National Geographic : 1952 Feb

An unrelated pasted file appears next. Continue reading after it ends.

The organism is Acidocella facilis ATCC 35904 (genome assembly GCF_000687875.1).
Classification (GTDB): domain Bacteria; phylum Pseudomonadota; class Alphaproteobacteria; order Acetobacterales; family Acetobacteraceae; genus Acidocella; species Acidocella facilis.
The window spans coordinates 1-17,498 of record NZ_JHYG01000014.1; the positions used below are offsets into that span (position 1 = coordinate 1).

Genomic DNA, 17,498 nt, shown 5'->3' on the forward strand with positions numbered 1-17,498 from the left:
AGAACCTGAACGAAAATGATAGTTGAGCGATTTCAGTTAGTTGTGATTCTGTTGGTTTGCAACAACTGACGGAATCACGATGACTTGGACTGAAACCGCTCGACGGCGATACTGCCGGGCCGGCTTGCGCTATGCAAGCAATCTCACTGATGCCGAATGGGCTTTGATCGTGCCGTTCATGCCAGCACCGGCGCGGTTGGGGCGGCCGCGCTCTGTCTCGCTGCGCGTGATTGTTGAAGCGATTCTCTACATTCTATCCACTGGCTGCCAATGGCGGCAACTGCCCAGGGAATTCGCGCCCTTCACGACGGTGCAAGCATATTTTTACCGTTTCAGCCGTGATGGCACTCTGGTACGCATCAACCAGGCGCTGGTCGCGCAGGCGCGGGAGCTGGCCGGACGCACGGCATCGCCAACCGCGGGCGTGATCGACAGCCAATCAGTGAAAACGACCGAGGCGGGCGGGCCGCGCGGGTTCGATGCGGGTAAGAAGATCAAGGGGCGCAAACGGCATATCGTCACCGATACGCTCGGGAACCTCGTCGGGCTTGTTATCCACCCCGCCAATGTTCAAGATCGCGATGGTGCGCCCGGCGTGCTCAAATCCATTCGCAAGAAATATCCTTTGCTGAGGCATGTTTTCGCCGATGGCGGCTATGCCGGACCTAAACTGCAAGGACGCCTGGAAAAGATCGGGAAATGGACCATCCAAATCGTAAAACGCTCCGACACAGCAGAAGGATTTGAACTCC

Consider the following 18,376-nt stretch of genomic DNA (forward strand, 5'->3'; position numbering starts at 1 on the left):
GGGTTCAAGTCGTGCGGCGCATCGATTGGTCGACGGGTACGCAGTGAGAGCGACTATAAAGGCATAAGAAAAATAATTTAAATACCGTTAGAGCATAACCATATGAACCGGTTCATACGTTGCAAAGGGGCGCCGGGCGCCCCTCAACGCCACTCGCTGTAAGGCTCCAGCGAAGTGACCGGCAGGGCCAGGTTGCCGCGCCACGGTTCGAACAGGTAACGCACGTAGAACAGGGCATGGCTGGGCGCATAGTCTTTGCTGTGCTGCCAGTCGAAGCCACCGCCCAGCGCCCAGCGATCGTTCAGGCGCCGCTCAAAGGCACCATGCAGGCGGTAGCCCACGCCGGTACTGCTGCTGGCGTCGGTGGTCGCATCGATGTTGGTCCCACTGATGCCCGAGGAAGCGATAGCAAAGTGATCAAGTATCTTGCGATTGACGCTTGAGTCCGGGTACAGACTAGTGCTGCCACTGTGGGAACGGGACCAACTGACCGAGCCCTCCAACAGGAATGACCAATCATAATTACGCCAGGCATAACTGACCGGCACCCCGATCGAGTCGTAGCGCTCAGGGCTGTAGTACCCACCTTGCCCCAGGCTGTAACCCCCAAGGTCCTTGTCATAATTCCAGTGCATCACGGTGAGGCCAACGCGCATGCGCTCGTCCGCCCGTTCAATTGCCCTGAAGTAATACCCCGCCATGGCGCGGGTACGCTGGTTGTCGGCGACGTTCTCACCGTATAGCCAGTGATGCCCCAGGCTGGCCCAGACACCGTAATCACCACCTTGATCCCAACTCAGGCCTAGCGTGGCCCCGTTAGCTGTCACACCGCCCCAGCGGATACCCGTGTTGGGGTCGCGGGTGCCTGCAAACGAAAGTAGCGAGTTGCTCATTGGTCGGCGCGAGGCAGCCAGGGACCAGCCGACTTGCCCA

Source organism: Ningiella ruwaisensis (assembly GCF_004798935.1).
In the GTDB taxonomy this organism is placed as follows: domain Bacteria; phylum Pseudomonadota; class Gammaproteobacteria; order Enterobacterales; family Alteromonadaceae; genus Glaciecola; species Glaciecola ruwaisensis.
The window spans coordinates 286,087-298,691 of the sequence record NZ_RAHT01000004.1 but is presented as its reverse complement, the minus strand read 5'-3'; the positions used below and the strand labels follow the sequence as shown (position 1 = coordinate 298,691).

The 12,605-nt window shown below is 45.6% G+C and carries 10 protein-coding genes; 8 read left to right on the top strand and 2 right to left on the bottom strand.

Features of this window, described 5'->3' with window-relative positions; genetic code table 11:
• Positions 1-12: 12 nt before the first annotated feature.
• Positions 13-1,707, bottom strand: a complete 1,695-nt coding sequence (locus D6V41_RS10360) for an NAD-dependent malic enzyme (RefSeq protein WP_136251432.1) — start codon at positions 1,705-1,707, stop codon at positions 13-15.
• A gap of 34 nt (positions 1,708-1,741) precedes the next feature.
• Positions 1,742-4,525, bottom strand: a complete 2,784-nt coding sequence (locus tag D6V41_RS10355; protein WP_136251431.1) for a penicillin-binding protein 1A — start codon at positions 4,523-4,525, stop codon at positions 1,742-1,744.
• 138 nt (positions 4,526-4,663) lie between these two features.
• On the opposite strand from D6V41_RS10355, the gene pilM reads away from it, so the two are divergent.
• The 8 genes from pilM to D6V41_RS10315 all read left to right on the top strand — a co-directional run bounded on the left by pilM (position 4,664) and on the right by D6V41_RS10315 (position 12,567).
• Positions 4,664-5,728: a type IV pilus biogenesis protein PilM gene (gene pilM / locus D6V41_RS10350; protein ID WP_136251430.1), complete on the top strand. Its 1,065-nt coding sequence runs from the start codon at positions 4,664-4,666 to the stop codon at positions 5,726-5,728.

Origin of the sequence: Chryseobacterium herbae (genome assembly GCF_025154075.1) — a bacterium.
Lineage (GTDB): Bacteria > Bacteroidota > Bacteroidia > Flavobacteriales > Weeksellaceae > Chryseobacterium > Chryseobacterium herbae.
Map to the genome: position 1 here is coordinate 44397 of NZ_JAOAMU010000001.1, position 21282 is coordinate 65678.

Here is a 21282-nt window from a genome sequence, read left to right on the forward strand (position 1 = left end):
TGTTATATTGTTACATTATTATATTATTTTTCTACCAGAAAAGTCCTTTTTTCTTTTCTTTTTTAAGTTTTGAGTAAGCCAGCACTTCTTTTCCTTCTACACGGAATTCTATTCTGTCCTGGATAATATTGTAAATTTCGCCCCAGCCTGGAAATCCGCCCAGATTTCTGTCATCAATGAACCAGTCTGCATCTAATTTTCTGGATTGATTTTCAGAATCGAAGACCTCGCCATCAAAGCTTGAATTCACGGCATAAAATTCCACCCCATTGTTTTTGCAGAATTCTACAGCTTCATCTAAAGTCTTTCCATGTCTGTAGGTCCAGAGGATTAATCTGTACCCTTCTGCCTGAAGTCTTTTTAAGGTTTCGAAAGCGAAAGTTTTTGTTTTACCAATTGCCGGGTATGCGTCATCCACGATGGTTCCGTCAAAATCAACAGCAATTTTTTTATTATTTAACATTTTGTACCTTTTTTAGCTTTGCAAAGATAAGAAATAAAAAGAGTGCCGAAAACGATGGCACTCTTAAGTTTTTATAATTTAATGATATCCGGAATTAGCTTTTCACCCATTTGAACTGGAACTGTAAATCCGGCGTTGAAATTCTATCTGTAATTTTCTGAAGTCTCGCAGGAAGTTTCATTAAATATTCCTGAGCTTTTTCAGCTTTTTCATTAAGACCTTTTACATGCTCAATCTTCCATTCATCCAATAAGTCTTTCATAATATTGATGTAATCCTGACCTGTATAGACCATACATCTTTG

184 National Geograplic liotograpner vi11arl it. IU ver Reverent Visitors Commune with the Martyred President in His Washington Memorial Lincoln looks out on the Washington Monument and the Capitol. Directly across the Potomac stands Arlington House, Virginia home of the Confederacy's Robert E. Lee. Arlington Memorial Bridge connects memorial and mansion and symbolizes the North-South Union which Lincoln saved. he ever owned; in it he passed the greater part of his married life with Mary Todd Lincoln, and there his four boys-"the dear codgers" -were raised, all but one to die before be coming adults. Lincoln Home Preserves Favorite Rocker Judith's Lincoln feeling was registering very high as we filed through the house with other visitors (page 176). The great man's favorite rocking chair is one of many homey touches in the State-maintained house. Though Abraham Lincoln is said to walk the streets of Springfield at midnight, we found the city too big and bustling and mod ern for ghosts. Many Springfieldians seemed little more conscious of Lincoln than the aver age Washingtonian is of George Washington. However, the massive tomb (pages 162, 179, and 180) north of town is a constant re minder to native and visitor alike of greatness that once lived near by and now, dead of an assassin's bullet, is come home to rest. Having followed the mortal trace of Abra ham Lincoln from the cradle to the grave, my family and I turned sorrowfully to leave Springfield. On the capitol grounds the An drew O'Connor statue of the immortal Ameri can attracted us. Behind it a granite slab repeats Lincoln's simple, prayerful words of farewell to his Springfield neighbors upon his 1861 departure for Washington to take up the problems of an impending civil war: My friends: No one, not in my situation, can ap preciate my feeling of sadness at this parting. To this place, and the kindness of these people, I owe everything. Here I have lived a quarter of a cen tury, and have passed from a young to an old man. Here my children have been born, and one is buried. I now leave, not knowing when or whether ever I may return, with a task before me greater than that which rested upon Washington. Without the assist ance of that Divine Being who ever attended him, I cannot succeed. With that assistance, I cannot fail. Trusting in Him who can go with me, and remain with you, and be everywhere for good, let us confi dently hope that all will yet be well. To His care commending you, as I hope in your prayers you will commend me, I bid you an affectionate farewell.